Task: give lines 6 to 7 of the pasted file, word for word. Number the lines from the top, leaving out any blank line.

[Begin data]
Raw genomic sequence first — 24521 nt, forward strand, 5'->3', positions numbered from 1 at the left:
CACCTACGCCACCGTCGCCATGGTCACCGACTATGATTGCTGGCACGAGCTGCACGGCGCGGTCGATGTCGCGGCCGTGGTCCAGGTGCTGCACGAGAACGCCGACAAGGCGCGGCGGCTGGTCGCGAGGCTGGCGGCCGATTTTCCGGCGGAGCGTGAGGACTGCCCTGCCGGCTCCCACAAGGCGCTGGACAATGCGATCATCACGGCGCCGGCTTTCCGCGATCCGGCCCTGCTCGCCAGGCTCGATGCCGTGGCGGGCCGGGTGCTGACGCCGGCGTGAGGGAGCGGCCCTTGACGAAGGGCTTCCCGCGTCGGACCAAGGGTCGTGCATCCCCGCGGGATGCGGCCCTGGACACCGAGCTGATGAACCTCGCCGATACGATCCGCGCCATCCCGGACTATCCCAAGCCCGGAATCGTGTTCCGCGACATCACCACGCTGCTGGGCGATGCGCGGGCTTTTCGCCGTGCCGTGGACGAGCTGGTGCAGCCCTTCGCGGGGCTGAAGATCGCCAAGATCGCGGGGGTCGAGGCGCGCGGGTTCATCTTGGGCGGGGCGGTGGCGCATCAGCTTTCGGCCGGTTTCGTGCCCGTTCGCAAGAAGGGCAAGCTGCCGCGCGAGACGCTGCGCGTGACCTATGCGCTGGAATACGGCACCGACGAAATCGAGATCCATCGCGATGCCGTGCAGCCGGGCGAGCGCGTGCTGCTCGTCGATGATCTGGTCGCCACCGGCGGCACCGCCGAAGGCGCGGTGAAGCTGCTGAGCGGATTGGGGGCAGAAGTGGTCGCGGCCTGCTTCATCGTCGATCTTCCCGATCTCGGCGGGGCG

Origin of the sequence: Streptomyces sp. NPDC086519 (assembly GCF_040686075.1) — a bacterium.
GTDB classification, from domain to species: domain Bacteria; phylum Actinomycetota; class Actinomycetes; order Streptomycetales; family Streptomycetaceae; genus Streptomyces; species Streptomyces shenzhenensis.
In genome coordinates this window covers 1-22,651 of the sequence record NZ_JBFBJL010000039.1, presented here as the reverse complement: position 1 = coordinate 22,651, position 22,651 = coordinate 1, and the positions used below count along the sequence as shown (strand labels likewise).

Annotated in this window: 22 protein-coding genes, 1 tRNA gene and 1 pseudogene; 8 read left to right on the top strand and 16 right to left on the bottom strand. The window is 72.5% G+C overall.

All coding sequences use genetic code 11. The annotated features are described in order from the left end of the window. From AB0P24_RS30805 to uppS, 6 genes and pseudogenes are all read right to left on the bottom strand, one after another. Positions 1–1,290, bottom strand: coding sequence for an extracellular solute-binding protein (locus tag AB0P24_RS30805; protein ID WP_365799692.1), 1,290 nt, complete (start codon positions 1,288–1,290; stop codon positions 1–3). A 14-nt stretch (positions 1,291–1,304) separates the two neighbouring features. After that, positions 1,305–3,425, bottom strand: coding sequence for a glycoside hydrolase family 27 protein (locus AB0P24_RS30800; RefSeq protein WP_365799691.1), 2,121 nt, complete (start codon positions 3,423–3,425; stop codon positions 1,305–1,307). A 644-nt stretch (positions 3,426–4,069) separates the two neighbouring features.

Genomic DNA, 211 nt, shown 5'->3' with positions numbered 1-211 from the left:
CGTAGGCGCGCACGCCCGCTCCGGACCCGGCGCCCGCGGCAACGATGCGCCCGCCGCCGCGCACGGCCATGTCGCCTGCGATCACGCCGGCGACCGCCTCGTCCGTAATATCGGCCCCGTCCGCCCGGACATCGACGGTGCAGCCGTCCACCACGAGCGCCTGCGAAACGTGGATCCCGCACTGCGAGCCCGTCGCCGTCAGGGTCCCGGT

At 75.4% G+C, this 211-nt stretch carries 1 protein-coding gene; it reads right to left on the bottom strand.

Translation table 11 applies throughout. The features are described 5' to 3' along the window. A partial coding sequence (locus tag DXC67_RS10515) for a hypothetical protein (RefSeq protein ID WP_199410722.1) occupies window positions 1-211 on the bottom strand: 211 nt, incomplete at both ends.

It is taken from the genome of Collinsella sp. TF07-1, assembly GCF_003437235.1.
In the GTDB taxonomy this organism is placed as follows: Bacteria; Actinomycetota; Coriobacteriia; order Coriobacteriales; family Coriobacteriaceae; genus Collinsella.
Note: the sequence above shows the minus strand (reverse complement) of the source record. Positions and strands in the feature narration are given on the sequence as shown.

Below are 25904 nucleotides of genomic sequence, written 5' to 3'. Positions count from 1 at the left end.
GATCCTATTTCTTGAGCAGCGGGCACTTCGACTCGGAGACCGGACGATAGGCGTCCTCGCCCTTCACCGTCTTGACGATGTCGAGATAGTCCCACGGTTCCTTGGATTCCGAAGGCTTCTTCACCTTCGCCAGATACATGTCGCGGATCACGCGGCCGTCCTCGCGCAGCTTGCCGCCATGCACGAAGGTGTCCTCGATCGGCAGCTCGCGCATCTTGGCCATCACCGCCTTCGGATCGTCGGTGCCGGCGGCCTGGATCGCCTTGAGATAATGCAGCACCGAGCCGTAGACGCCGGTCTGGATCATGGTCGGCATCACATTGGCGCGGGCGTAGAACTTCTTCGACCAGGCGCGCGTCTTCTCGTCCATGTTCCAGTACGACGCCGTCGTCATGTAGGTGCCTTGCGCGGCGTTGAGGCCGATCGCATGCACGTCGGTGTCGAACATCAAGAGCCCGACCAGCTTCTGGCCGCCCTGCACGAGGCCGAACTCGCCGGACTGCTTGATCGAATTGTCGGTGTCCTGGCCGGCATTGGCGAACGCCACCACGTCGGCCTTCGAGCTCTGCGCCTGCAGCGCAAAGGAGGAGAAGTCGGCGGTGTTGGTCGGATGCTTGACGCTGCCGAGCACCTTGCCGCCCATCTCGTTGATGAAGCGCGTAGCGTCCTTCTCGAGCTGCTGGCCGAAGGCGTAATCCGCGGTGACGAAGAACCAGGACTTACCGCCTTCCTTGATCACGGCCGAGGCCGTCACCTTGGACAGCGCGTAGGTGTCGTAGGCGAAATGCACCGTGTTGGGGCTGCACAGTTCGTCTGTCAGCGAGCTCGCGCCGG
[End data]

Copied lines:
Annotated in this window: 22 protein-coding genes, 1 tRNA gene and 1 pseudogene; 8 read left to right on the top strand and 16 right to left on the bottom strand. The window is 72.5% G+C overall.

All coding sequences use genetic code 11. The annotated features are described in order from the left end of the window. From AB0P24_RS30805 to uppS, 6 genes and pseudogenes are all read right to left on the bottom strand, one after another. Positions 1–1,290, bottom strand: coding sequence for an extracellular solute-binding protein (locus tag AB0P24_RS30805; protein ID WP_365799692.1), 1,290 nt, complete (start codon positions 1,288–1,290; stop codon positions 1–3). A 14-nt stretch (positions 1,291–1,304) separates the two neighbouring features. After that, positions 1,305–3,425, bottom strand: coding sequence for a glycoside hydrolase family 27 protein (locus AB0P24_RS30800; RefSeq protein WP_365799691.1), 2,121 nt, complete (start codon positions 3,423–3,425; stop codon positions 1,305–1,307). A 644-nt stretch (positions 3,426–4,069) separates the two neighbouring features.